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Old 10-16-2007, 05:15 PM   #1
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the chicken dance..its my favorite

I saw a lot of neat things take place growing up on the powwow trail. At my very own reservation’s Arlee Powwow, I watched the prairie chicken dance emerge. I watched as our cousin tribe, the Spokane, also helped to resurrect the dying category. Every year, the Arlee powwow committee and a man named George Flett from Spokane rez would sponsor a prairie chicken dance special. Many men would enter the contest wearing grass dance outfits or take the bustle off of their traditional dance outfit and dance.
One year at Arlee Powwow, Guy Fox, a Spokane/Gros Ventre, entered the annual dance special wearing the prairie chicken outfit style that all chicken dancers wear nowadays. My mom told me that in the old days, that was how all of the outfits looked. It was new to me though. His outfit had a cape, side panels, and aprons. Instead of going completely old style by wearing nothing underneath those aprons, he opted for some black tights and a long-sleeved black shirt. As Ruben Littlehead, MC at the Sho-Ban Festival held in August, said, “Sometimes, men wear stretchy pants.”
Fox stood out amongst all of the other contestants and won first place that year. By the late 90’s, Guy Fox was known throughout Indian Country for chicken dancing. The category’s popularity spread and more men began to compete as chicken dancers. At many powwows, the chicken dance is its own category along with men’s fancy, traditional, and grass. No longer do chicken dancers have to compete with grass and traditional dancers, now they have their own category. If a powwow lacks a category, there is sure to be a huge special to honor the chicken dancers. To put it simply, the chicken dance is kind of a big deal and a crowd favorite.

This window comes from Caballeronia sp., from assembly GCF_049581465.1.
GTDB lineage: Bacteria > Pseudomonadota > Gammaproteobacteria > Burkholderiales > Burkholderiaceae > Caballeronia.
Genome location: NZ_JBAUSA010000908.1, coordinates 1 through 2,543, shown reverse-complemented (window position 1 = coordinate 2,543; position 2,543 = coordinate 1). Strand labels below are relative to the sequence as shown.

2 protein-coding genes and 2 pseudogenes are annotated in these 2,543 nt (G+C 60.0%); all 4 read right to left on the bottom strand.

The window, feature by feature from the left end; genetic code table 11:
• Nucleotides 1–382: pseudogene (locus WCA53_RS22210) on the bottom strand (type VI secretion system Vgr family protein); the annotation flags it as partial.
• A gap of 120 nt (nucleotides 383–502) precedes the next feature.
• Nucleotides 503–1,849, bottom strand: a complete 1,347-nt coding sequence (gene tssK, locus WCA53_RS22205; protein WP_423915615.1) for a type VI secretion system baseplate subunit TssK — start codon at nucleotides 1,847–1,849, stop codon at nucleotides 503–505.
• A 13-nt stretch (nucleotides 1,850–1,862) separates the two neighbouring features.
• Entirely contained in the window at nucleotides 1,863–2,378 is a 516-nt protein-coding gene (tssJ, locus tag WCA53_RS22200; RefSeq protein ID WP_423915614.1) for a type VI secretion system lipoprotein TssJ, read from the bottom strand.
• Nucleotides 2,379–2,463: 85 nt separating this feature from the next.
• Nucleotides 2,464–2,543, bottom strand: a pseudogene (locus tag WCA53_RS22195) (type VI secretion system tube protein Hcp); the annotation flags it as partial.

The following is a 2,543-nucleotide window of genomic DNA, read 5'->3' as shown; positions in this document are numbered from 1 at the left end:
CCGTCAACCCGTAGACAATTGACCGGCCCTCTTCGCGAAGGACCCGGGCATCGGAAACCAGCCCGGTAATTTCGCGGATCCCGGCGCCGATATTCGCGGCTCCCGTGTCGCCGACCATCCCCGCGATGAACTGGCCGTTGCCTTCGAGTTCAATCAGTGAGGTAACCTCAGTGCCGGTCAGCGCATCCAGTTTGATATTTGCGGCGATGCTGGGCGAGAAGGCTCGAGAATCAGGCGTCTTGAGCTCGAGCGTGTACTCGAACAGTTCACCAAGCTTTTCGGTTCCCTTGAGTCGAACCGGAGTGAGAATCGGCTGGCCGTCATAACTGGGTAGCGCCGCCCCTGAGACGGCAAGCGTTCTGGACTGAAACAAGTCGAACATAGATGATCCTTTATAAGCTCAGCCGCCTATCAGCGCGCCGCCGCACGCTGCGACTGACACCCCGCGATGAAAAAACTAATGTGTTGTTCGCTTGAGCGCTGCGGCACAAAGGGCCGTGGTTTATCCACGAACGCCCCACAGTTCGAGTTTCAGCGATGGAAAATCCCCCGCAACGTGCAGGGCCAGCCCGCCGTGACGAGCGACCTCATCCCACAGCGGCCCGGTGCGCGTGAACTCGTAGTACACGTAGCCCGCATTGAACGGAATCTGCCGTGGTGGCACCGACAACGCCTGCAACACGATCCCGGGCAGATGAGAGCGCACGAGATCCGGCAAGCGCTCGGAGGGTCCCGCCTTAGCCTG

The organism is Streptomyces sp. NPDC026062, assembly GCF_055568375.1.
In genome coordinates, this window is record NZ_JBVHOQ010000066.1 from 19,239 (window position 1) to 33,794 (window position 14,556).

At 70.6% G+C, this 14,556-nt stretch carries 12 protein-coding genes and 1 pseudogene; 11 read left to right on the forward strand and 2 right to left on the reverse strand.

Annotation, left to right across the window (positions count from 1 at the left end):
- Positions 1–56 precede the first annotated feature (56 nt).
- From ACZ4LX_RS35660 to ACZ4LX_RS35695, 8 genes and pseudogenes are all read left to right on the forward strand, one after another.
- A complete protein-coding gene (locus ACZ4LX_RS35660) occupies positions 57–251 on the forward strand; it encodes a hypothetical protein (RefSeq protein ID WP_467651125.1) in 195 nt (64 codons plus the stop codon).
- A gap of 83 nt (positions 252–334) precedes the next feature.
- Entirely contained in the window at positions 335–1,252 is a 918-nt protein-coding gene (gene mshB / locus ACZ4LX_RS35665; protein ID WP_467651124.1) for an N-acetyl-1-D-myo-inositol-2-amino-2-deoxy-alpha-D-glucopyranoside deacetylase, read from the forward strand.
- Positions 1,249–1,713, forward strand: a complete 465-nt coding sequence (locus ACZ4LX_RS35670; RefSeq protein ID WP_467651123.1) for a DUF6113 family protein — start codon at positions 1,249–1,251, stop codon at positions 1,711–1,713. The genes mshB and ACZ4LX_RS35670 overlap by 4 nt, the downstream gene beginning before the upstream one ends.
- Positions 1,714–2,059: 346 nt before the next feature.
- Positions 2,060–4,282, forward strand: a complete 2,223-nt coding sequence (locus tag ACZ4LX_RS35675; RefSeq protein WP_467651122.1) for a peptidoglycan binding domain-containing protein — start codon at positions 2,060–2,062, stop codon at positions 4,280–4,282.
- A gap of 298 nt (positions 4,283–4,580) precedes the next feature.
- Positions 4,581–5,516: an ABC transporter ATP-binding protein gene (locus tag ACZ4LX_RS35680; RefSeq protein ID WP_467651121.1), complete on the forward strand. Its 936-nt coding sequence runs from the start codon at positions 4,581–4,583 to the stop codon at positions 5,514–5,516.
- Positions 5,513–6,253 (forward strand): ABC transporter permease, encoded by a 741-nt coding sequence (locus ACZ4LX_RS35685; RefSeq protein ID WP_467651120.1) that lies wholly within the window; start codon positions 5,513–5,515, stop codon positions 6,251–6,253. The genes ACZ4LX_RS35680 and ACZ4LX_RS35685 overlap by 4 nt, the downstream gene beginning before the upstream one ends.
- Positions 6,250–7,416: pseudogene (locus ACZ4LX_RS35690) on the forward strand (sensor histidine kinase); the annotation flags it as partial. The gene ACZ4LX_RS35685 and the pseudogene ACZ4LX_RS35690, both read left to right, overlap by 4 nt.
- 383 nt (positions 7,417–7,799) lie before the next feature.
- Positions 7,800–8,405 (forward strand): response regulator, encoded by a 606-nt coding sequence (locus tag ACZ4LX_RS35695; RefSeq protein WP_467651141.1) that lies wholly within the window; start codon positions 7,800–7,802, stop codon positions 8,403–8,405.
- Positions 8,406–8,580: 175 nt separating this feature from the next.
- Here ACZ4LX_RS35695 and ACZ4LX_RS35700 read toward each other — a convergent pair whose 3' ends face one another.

Personally, it has been my favorite category since I saw it at the Arlee and Wellpinit powwows as a preteen. Salish people have stories about the dance and the song that goes with it. In fact, a lot of tribes have stories relating the chicken dance’s origins. For the most part, the chicken dance originated from a bird called the Prairie Chicken. There is a bird called the Greater Prairie Chicken, Lesser Prairie Chicken, and Sage Grouse. These birds belong to the Pheasant and Grouse family and these birds especially have a unique style of attracting a mate.
A dance ground, called a lek, is chosen. The male birds aren’t very colorful, but there is a colorful patch of orange or yellow-orange feathers on the neck. The males gather on the dance ground and the females stand on the outside to watch the males dance. Male prairie chickens truly dance by strutting, dipping, scratching, and spreading their wings in an effort to catch a female’s attention. A simple search on YouTube will show the prairie chickens dancing and it is really fascinating.
A long time ago, I can be certain that some Native from some tribe happened to see that sight, because there are stories about it! To see it today would be awesome, so I can imagine that it was pretty neat to see it way back then. Needless to say, Natives copied the dance from this bird. The reason for the bird’s dancing is the same for Natives dancing. The chicken dance is for the men to impress women. It’s a mating dance, not a war dance, like the men’s traditional style of dancing. In fact, chicken dance specials are judged by women for that reason. As Debbie Paul said at Spokane Riverfront Powwow last year, “We know good tail.”
For most chicken dance specials, dancing four songs is the minimum. To dance four songs in a row takes a lot of strength, stamina, and endurance. It’s no wonder that the best chickens are young men. Nowadays, the category’s popularity is extending to the teen, junior, and tiny tot boys. Or as I like to say, chicken nuggets. Some powwows, like the Sho-Ban Festival in Fort Hall, Idaho held a special specifically for the junior and teen chicken dancers. Rocky Boy’s annual powwow is known for inviting chicken dancers of all ages to participate and have included a separate category for the junior and teen chicken dancers. It is an awesome sight to see young boys dancing the chicken style because I remember it wasn’t long ago that the category was almost non-existent.
Looking back on the rise of the chicken dance, I’m proud to know that other Natives from around Indian Country acknowledge the Salish and Spokane tribe’s contributions to the growing popularity of the old style of dancing. Like Alec Quequesah said at this past year’s Arlee Celebration, “It wouldn’t be Arlee Powwow without the chicken dance.”
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